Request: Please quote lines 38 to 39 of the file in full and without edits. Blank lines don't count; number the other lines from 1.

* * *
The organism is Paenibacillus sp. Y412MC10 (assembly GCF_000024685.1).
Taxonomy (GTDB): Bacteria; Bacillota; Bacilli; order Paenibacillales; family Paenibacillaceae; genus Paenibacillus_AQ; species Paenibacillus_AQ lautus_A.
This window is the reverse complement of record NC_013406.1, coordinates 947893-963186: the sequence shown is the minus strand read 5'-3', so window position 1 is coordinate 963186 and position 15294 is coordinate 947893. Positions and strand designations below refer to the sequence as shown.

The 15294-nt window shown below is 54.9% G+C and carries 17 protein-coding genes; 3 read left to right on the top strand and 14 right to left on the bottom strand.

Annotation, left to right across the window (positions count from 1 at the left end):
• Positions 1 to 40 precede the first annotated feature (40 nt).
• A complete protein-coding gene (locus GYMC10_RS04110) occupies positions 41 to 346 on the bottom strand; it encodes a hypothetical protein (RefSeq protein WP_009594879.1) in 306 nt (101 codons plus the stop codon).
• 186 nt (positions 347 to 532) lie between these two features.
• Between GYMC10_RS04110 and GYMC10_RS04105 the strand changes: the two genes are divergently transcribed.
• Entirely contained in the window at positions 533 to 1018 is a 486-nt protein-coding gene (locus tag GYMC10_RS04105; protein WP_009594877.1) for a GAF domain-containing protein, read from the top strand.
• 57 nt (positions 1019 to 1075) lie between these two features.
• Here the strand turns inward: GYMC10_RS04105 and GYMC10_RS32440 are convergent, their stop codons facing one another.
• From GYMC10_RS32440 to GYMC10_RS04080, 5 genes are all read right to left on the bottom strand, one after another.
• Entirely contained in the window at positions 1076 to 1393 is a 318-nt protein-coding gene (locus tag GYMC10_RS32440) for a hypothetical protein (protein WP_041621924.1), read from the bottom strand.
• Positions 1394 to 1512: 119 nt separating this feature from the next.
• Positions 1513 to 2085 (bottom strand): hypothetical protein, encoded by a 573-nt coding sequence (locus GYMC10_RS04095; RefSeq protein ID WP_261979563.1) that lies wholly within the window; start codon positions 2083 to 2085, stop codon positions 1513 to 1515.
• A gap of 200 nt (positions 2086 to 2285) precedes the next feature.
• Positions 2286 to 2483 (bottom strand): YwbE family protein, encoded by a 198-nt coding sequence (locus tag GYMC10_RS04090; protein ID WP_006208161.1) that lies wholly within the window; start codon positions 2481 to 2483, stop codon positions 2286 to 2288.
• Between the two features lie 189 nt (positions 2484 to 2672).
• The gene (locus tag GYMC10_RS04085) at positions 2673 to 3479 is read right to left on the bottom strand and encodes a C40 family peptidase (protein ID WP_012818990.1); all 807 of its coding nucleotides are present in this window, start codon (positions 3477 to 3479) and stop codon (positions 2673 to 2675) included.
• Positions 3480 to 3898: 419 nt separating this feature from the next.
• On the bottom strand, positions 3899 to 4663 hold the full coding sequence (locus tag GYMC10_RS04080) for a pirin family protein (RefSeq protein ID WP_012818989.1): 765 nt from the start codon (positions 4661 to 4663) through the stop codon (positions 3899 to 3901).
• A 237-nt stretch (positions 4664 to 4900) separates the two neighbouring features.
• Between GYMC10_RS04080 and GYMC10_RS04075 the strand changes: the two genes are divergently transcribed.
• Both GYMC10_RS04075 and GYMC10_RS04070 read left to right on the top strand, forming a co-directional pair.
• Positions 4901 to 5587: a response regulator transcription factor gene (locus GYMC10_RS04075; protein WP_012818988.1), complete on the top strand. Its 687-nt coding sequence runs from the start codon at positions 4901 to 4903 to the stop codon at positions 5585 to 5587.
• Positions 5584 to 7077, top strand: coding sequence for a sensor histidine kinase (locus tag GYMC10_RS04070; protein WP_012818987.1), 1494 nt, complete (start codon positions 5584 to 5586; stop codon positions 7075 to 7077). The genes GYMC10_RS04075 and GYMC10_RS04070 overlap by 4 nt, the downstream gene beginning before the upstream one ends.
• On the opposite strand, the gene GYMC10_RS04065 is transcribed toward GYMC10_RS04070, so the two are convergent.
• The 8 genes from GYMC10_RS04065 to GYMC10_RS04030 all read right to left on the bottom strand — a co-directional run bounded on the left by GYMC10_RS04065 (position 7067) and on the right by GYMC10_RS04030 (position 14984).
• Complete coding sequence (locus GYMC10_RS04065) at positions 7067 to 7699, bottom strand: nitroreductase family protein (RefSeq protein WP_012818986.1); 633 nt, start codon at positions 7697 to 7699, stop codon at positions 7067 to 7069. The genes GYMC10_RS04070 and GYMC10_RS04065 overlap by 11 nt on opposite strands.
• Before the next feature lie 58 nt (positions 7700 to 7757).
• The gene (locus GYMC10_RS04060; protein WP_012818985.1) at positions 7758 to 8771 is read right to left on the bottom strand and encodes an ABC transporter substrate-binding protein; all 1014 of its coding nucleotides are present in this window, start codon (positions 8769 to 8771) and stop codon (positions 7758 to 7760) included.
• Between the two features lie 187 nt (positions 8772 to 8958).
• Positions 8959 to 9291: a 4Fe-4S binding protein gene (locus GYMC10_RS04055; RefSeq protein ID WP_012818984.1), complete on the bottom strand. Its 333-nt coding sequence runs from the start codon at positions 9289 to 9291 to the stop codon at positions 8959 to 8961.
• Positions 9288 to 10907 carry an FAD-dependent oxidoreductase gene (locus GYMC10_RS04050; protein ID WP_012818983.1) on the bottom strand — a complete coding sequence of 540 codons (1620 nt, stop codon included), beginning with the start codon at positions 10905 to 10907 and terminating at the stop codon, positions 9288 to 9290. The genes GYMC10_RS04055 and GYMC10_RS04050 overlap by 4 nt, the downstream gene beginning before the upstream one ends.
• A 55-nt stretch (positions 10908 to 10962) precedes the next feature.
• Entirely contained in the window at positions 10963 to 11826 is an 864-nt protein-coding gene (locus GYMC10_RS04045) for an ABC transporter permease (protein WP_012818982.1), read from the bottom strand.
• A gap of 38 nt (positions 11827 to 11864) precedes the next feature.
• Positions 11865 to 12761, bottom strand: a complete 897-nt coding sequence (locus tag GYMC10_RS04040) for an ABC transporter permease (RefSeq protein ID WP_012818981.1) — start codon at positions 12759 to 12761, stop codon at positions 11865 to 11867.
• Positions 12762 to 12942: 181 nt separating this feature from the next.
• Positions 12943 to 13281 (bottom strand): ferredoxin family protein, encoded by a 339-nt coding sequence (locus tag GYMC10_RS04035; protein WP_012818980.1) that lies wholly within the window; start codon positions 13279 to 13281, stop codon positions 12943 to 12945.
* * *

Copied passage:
• A gap of 38 nt (positions 11827 to 11864) precedes the next feature.
• Positions 11865 to 12761, bottom strand: a complete 897-nt coding sequence (locus tag GYMC10_RS04040) for an ABC transporter permease (RefSeq protein ID WP_012818981.1) — start codon at positions 12759 to 12761, stop codon at positions 11865 to 11867.